Please spend some time on his blog site and you will completely understand. He is certainly not a queen.
As if queendom is something to be ashamed about, too.
As far as the case is concerned, I think that it is great that no one else is saying anything untoward that might prejudice a jury later. Silence is golden, but I know that people are itchy to find something anything current about Long or the young men. Frankly, nothing is going to happen yet for some time.
For one thing, I don’t believe that all of these young men are mainly motivated by cash. For the second, I am sure that there are more than just these four men who are going to be filing suit against Long. Believe it. I just cannot believe that during all those years Long only chose them and them alone.
From what I understand, Long is alleged to have had dozens of liaisons with young men. For all those New Birth youth ministers who have gone on record that they were not treated sexually by Long, there were those who were. B.J. Bernstein, the lawyer representing the four, has to separate fact from fiction with all the others. Are they credible as witnesses as well like Parris and LeGrande? These boys and men cannot be dumb-asses sitting in court. This is as serious as a heart attack. It will be interesting just how many young people will be named or not named (indicated as “plaintiffs five through twenty-seven” for example) in the court documents.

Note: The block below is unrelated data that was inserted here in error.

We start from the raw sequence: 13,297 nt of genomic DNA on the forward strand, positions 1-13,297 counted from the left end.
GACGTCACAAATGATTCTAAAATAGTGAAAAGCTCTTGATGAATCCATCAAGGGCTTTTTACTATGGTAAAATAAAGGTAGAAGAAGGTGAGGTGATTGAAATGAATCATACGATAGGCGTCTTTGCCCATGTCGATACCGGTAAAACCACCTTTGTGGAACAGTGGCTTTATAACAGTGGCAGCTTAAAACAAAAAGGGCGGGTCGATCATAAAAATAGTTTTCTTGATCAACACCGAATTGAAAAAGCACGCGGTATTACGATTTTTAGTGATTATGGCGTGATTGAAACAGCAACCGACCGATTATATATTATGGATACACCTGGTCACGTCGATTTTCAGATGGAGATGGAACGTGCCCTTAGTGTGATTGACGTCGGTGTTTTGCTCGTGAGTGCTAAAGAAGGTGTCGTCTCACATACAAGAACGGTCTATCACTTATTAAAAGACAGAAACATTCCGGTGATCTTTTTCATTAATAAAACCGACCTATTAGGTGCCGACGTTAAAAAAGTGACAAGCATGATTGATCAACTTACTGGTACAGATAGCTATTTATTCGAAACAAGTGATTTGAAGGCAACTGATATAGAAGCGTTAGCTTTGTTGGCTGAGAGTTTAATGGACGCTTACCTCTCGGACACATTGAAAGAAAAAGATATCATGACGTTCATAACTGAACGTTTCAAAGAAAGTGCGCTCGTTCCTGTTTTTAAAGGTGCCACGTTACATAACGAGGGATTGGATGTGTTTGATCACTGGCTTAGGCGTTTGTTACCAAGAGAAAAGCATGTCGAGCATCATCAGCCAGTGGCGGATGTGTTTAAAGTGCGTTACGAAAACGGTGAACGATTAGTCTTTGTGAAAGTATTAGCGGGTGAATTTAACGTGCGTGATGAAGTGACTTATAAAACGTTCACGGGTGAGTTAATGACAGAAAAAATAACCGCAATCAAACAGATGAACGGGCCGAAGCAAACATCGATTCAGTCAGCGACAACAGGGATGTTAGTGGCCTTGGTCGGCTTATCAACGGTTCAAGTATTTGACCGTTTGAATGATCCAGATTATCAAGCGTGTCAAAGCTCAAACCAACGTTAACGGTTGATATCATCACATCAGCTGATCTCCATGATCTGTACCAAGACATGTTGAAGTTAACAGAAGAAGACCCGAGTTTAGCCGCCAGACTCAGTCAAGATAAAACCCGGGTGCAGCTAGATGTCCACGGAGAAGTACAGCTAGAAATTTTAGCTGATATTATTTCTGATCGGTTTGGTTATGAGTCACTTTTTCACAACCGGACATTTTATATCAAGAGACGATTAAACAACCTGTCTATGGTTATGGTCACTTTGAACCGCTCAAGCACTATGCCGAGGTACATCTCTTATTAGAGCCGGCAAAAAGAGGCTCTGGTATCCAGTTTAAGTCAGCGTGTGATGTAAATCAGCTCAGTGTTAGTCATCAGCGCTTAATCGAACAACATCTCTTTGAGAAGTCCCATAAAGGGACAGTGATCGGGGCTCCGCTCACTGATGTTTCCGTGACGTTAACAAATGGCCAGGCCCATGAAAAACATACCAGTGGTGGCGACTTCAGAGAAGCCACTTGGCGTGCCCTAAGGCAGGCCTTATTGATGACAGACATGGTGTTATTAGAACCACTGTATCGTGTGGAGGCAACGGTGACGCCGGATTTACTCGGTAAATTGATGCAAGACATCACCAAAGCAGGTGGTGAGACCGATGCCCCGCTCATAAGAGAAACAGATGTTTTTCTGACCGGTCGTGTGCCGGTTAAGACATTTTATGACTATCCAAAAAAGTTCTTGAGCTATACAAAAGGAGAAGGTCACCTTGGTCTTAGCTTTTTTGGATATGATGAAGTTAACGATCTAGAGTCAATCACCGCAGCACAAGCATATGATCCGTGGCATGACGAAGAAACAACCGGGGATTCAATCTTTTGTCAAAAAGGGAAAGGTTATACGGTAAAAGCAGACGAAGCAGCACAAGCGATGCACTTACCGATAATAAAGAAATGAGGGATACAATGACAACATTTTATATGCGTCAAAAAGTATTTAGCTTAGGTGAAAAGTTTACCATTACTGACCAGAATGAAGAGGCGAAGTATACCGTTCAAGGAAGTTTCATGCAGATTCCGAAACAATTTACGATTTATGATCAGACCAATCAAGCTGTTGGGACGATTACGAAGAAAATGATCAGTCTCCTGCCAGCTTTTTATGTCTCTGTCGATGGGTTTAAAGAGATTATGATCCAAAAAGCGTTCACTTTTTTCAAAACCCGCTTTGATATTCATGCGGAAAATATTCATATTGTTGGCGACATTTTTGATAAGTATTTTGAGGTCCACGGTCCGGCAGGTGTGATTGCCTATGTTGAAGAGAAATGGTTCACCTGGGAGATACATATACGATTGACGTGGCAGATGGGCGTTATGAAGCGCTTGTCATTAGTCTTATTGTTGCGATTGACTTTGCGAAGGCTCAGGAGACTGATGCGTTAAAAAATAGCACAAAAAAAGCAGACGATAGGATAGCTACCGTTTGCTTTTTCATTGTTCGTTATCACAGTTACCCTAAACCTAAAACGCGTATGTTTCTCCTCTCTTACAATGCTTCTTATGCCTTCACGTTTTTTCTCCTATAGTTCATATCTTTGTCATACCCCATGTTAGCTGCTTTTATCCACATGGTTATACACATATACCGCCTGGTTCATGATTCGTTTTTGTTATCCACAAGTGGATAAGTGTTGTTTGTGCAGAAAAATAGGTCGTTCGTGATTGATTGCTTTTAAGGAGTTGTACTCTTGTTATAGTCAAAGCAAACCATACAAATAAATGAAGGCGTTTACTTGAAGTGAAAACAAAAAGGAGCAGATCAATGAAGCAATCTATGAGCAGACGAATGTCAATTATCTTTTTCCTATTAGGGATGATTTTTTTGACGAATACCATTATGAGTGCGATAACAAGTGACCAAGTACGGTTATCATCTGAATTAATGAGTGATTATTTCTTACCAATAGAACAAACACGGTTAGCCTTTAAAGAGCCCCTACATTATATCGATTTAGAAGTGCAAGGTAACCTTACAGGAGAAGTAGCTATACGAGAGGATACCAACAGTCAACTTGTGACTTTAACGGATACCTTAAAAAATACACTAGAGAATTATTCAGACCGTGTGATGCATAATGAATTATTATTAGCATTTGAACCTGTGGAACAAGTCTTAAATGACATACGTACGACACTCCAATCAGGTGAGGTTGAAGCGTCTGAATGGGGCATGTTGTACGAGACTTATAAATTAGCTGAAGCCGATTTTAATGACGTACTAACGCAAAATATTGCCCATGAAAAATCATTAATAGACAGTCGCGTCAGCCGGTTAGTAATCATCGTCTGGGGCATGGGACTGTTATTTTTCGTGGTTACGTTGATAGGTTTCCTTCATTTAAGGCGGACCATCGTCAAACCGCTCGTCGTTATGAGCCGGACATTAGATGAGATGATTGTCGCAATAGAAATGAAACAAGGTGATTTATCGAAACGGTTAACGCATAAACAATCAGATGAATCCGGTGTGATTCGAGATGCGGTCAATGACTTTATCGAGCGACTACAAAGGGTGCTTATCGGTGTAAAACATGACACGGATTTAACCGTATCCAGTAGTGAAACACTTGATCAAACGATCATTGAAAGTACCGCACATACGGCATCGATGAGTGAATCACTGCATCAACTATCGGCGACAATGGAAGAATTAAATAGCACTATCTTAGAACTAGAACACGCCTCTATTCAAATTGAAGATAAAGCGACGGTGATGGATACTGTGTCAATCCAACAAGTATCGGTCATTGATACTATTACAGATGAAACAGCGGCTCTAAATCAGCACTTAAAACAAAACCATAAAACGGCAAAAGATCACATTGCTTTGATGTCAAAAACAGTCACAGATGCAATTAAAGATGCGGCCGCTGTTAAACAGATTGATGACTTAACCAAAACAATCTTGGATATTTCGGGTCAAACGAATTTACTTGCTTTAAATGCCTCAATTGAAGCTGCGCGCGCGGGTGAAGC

Thirdly, as far as anything legal is concerned, there has to be first discovery for a jury trial. That is, both sides have to come up with documentation showing what they know that support or deny the charges in the complaint. So that means that both sides have to give up hundreds of documents, receipts, photographs, etc. for the information of everyone involved, even diaries and notes. That alone would be an interesting development for every news site and blog in the country, and every investigative (and gossip) reporter worth his or her salt will be trawling over every fragment offered up.
Fourth, there would also have to be deposing those involved. That is, the four young men and Bishop Eddie Long and those named in the complaint would have to give testimonies or depositions involving certain dates, occasions, and events, and recollect to the best of their abilities what happened at that time. This is another occasion where the press could have a field day in speculating and coming up with a logical framework over what really happened.